ArtsATL > Theater > Review: An ode to the traditional black church, “Crowns” serves up powerful mix of gospel music and “hattitude”

Review: An ode to the traditional black church, “Crowns” serves up powerful mix of gospel music and “hattitude”

Crowns takes a lightly plotted but musically rich journey through the role of women's hats in the black church. (Photo by Shoccara Marcus)

Hats and religion have a complicated relationship, especially when it comes to women. They have been used as a device to impose modesty on women by keeping their heads covered, and they also serve as a fashion statement and status symbol. A hat can be a simple accessory to complete an outfit, and other times it is a declaration of war — especially if two women wear the same one on the same Sunday. As Regina Taylor wrote in her musical Crowns, which Dominion Entertainment group is staging at Southwest Arts Center through June 10, “Sometimes hats reveal and sometimes they conceal.” 

Crowns premiered in 2002 at the McCarter Theatre in New Jersey right when America was finding religion again post-9/11 and on the heels of the declaration of war against Iraq. It was perfectly imperfect timing to stage a gospel musical that celebrates African traditions in the Black church and the history (and hattitude) of headpieces. Based on the photography book of the same title by Michael Cunningham and Craig Marberry, this oral history of hats is delivered as a series of vignettes by various types of women in the church — from the first lady to the church mother.

This jukebox gospel musical is strong on songs and sequins, but weak on plot. Yolanda (Tyler Prynce), a teenager from Brooklyn, is sent to down South to stay with her grandmother, known in the Pentecostal church as Mother Shaw (Sandra Jones), and gains an appreciation for church through the stories of the women and their hats. The plot is easy to forget and is barely held together; the story is merely a means to transition between songs. 

The music is where the show shines, and this production directed by Thomas W. Jones II is no exception. Though the acting chops in this cast are not evenly distributed, they are all outstanding singers, delivering beautiful renditions of hymns including “His Eye Is on the Sparrow,” “When the Saints Go Marching In” and “In the Morning (When I Rise).” Jennifer Myles, who plays Velma, delivers a stirring rendition of “This Joy That I Have (The World Didn’t Give It).” Also packing powerful vocals are Brittany Inge, who starred in the musical Blackberry Daze at Horizon Theatre last summer, as Jeanette, and Terry Burrell, who was just onstage in Candide at the Alliance Theatre, as Mabel. Andrea Connor and Eric Moore round out the cast. 

Moore’s presence as the preacher and only man in the cast is makes a not-so-subtle statement about gender roles in the church with all of these smart, strong women hanging on the words of a man whose sometimes wandering eye must be tamed by prayer cloths. Taylor hints at this dynamic throughout the show, but never really goes there. For example, when one of the women talks about marching in the 60s, she says, “It took a civil rights movement to get those hats off of our heads,” but then the show quickly moves to the next scene. On the flip side of that gender dynamic, church was also one of the first places to acknowledge black beauty. For decades, black women didn’t see themselves in fashion magazines, so the church aisles became the runway.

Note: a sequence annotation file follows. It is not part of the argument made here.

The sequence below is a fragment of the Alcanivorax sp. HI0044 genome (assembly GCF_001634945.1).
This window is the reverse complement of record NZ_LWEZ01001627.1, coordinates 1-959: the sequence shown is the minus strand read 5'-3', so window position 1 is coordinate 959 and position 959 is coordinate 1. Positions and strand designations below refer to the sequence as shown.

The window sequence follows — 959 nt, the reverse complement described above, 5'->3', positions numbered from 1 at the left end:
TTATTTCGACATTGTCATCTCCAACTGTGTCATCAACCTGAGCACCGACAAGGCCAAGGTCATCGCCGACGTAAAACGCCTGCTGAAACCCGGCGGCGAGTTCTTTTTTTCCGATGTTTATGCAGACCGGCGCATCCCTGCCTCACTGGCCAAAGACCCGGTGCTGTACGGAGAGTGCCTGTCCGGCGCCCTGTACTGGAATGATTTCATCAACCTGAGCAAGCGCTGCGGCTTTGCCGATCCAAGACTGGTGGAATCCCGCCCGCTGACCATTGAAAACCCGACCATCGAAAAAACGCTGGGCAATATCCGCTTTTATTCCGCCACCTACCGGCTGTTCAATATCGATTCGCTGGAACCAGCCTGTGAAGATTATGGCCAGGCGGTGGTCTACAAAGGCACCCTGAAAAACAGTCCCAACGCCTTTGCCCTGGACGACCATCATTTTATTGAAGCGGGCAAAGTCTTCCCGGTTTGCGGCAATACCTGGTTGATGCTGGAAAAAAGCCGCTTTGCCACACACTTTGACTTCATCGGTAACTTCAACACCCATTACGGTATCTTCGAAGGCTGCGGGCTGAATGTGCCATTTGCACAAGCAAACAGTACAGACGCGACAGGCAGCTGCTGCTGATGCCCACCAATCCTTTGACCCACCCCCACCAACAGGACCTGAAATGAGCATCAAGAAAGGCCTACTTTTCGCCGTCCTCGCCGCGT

In this production, the “runway” is a simple set, anchored by a large color wheel at center stage that looks like stained glass windows. Three tall hat racks sit onstage along with rainbow-colored stools that serve as church pews and storage containers. The drummer and piano player are visible, much like they would be in church. And Mary Parker’s lighting is absolutely beautiful from beginning to end, especially in a baptism scene. 

As much as the story wavers, Taylor had tapped into something about the way that people’s relationship with church was changing that the church wasn’t ready to acknowledge. Hebrews 8:13 says, “God is the same today, yesterday and always,” but the black church is not the same. There are still a lot of churches like the one depicted in Crowns, especially in the South, but they are fading. Hymns are getting harder to come by, and once groundbreaking gospel singers, like Kirk Franklin, have become the inspiration for newer artists like Chance, the Rapper. In the case of the younger women in Crowns, the impact of ancestry never leaves, but the attachment to tradition loosens as they get closer to their own truths. 

If Crowns seemed like an ode to old-time religion in 2002, it seems even further away now. Still, these hats are more than just accessories to wear at church, because each hat holds memories and tell stories about love, marriage, work and everything in between. And, as much as things are changing, something that remains the same is that it’s not about the hat, it’s about the woman wearing it.

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